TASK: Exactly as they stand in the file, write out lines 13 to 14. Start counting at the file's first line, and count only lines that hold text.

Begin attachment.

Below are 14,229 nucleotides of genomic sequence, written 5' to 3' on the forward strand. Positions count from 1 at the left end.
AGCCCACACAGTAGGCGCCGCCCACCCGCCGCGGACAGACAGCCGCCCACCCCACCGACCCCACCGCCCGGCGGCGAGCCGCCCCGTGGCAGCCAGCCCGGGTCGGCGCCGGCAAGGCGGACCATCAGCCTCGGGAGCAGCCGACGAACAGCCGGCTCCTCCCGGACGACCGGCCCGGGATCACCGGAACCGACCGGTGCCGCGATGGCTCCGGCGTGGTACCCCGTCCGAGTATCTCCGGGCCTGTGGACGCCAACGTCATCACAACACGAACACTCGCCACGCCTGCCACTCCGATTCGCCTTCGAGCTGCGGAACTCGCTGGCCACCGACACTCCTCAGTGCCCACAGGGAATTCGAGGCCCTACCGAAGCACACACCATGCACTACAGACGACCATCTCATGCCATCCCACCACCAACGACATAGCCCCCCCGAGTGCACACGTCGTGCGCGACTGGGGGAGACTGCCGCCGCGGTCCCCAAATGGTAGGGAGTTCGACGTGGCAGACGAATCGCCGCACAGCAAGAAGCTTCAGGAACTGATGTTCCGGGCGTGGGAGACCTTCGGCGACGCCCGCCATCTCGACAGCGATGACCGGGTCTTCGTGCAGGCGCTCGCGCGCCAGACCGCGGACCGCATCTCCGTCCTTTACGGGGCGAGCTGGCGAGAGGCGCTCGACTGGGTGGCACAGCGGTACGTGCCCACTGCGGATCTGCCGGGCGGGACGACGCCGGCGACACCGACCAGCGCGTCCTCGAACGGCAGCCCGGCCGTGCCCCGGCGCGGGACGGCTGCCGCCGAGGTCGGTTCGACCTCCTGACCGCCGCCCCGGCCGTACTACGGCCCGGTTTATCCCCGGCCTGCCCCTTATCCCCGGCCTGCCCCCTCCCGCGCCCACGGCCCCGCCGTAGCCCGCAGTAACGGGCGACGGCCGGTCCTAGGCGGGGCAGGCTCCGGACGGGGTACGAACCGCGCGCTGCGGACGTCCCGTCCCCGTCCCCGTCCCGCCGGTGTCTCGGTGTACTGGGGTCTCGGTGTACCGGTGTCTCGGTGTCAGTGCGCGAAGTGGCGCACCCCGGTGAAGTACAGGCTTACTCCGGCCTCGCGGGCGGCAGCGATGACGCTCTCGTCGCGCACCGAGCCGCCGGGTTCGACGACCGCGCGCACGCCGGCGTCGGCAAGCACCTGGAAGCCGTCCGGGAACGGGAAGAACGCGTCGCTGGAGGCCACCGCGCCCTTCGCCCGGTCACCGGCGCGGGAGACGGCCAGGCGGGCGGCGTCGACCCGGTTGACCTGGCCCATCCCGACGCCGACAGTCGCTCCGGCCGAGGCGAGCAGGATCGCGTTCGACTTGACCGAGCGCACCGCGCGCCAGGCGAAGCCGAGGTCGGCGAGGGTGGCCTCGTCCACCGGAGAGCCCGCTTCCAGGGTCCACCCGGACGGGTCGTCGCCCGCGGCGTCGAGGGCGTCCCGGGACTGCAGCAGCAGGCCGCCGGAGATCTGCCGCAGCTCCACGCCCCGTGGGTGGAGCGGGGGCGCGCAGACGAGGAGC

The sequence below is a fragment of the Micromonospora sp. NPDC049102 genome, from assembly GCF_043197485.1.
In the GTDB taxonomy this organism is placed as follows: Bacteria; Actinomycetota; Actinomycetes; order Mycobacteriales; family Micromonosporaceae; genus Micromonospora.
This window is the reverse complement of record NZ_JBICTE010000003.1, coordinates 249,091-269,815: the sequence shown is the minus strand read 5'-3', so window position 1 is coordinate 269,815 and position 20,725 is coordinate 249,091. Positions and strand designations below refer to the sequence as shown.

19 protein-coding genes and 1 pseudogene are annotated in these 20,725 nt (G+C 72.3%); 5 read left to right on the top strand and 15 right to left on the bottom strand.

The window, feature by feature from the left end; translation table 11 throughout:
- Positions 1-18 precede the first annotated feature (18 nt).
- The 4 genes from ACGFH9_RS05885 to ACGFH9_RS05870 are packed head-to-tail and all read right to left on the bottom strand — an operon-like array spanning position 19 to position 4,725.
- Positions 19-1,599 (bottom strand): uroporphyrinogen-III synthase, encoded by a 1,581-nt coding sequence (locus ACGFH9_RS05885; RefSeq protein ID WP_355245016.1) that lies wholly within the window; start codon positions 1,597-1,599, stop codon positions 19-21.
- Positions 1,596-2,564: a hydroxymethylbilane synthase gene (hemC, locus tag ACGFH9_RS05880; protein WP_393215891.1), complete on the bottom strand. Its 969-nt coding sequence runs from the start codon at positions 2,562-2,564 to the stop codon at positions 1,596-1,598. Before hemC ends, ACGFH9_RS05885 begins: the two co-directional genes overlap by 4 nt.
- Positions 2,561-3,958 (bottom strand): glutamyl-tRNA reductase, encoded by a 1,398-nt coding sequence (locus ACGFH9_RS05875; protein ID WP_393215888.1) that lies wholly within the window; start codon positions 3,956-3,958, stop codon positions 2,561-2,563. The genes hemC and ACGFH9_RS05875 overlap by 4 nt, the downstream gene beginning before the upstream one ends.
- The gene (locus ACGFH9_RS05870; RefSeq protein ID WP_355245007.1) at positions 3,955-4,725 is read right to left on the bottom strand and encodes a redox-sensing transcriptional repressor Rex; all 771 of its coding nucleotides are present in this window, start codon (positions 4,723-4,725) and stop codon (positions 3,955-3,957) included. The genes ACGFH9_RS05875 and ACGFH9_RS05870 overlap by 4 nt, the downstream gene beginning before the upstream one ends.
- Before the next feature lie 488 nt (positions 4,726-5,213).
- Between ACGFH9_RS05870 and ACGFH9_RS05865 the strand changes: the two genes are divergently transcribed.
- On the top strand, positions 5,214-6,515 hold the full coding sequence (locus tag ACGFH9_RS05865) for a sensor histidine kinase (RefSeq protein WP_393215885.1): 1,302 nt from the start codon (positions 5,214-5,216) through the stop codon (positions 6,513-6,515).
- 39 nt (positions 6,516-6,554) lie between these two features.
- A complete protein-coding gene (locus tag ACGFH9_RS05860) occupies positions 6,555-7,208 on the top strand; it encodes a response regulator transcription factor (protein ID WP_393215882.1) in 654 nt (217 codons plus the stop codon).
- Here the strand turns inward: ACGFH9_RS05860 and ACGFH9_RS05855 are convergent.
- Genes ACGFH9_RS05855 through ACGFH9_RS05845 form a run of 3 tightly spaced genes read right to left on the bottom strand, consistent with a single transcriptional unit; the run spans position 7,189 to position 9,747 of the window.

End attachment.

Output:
- The gene (locus ACGFH9_RS05870; RefSeq protein ID WP_355245007.1) at positions 3,955-4,725 is read right to left on the bottom strand and encodes a redox-sensing transcriptional repressor Rex; all 771 of its coding nucleotides are present in this window, start codon (positions 4,723-4,725) and stop codon (positions 3,955-3,957) included. The genes ACGFH9_RS05875 and ACGFH9_RS05870 overlap by 4 nt, the downstream gene beginning before the upstream one ends.
- Before the next feature lie 488 nt (positions 4,726-5,213).